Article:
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All accents have a point of resonance. This is an area in the mouth.
The standard American accent has the point of resonance in the middle
of the mouth. As an example of why this is important: British English
has the point of resonance in the forward part of the mouth. People who
learned British English as a child often have to practice relaxing the
face so that the sound resonates in the middle of the mouth. Those from
language backgrounds that use the throat more will need to practice
relaxation of the throat.
2. There is a lot of facial movement in American English. If a sound is made with an open jaw, you really want to open the mouth. Sounds made with the lips such as the long E and the W really need that movement of the lips. Do remember that culturally, Americans compensate for this by looking each other in the eye--which means people do not see how the mouth moves unless they're watching TV.
3. Vowel sounds are large--they take slightly more time than consonants. This applies to all the vowels except the 3 vowels that are truly short: the short E, the short I and the short U as in "met," "sit" and "up." Though we teach "short vowels" and "long vowels," the word "short" can be deceptive that way. The different short A sounds and the short O sound as in cat, family and hot are sounds that take a bit of time because the jaw is quite open. In a word with two or more syllables, the stressed vowel is usually the only one that is a large sound, i.e. in the word "marketing," the largest vowel sound is the open A. The vowel sounds can be the most difficult to master because of the many spelling exceptions, but actually making large sounds can help you hear mistakes and improve your pronunciation overall.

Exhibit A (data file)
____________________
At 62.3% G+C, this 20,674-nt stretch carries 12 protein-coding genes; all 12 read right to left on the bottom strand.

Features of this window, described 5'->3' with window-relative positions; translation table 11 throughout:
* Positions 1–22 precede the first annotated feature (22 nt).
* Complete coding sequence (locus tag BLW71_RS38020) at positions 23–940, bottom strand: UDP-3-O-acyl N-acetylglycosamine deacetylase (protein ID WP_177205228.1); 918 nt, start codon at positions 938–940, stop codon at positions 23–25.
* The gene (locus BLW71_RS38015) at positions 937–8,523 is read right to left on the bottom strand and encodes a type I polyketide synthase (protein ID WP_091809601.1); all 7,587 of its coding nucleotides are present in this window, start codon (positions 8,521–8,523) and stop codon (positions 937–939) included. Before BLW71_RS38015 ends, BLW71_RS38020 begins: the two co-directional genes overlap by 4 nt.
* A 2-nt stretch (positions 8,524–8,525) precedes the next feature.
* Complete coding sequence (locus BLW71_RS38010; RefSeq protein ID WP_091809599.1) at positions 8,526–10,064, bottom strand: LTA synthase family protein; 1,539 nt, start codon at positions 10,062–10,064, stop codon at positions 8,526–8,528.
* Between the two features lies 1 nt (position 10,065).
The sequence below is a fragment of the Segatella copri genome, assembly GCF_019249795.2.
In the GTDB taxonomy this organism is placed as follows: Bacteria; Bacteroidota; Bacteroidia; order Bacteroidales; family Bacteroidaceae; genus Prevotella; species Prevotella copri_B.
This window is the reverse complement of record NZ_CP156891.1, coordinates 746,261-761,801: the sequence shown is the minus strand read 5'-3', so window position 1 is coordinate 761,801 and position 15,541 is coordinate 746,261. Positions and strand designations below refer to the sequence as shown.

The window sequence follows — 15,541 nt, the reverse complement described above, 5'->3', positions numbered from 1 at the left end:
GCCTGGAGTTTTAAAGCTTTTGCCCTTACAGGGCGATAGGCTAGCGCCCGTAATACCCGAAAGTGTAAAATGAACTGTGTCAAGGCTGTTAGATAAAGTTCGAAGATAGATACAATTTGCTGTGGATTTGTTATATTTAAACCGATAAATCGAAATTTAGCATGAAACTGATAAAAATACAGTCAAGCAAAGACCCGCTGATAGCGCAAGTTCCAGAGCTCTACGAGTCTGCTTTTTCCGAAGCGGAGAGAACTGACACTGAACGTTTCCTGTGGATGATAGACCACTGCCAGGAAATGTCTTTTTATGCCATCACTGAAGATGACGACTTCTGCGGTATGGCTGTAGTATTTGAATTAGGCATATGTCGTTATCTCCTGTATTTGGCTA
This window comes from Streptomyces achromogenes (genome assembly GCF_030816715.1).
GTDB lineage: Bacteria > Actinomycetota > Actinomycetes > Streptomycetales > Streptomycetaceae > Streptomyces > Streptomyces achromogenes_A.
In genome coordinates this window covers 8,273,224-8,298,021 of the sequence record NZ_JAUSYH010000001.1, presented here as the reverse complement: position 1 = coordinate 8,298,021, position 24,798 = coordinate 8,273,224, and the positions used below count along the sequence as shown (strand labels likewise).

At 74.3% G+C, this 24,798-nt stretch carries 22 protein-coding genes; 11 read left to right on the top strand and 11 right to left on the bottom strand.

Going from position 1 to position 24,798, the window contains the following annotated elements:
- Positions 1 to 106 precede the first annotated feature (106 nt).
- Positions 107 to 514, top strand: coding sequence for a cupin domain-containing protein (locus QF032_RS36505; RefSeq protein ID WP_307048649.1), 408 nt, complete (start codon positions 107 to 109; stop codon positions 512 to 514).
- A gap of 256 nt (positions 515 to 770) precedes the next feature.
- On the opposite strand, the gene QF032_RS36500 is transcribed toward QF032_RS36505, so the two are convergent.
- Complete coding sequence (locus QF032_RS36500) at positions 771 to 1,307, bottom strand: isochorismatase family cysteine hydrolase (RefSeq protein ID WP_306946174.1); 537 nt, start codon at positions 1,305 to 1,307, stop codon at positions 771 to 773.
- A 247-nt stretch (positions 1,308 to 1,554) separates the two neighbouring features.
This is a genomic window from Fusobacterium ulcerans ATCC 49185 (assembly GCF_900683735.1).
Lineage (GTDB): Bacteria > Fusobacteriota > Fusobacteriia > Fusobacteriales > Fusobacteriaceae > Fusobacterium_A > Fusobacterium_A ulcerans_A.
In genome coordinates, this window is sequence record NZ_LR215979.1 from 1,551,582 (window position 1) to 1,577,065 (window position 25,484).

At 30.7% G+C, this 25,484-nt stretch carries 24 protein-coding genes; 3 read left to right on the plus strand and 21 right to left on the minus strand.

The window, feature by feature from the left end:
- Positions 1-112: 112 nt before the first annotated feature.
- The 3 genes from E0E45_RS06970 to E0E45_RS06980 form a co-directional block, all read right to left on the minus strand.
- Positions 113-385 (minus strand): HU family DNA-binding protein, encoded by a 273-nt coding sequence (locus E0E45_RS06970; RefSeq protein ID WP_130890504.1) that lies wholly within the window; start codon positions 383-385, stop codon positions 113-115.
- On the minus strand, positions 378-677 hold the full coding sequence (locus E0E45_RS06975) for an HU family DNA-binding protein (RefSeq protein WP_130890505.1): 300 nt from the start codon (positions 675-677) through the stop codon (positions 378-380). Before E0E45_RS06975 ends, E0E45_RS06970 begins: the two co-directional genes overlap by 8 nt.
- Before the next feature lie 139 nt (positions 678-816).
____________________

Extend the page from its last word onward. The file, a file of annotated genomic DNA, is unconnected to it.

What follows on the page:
4. Vowel sounds need to be clear, but they are not precise. Unlike some languages where each sound has a distinct value, Americans are comfortable moving to a new sound in the middle of a word. This is a very subtle point. However, it may help you to move your face and make large vowel sounds. Generally try to create smooth, large sounds and let them flow together. Learn about linking vowels.
5. The reduced T sounds of American English are very important to the accent. Reducing the T sounds gives the language its softer tone overall.
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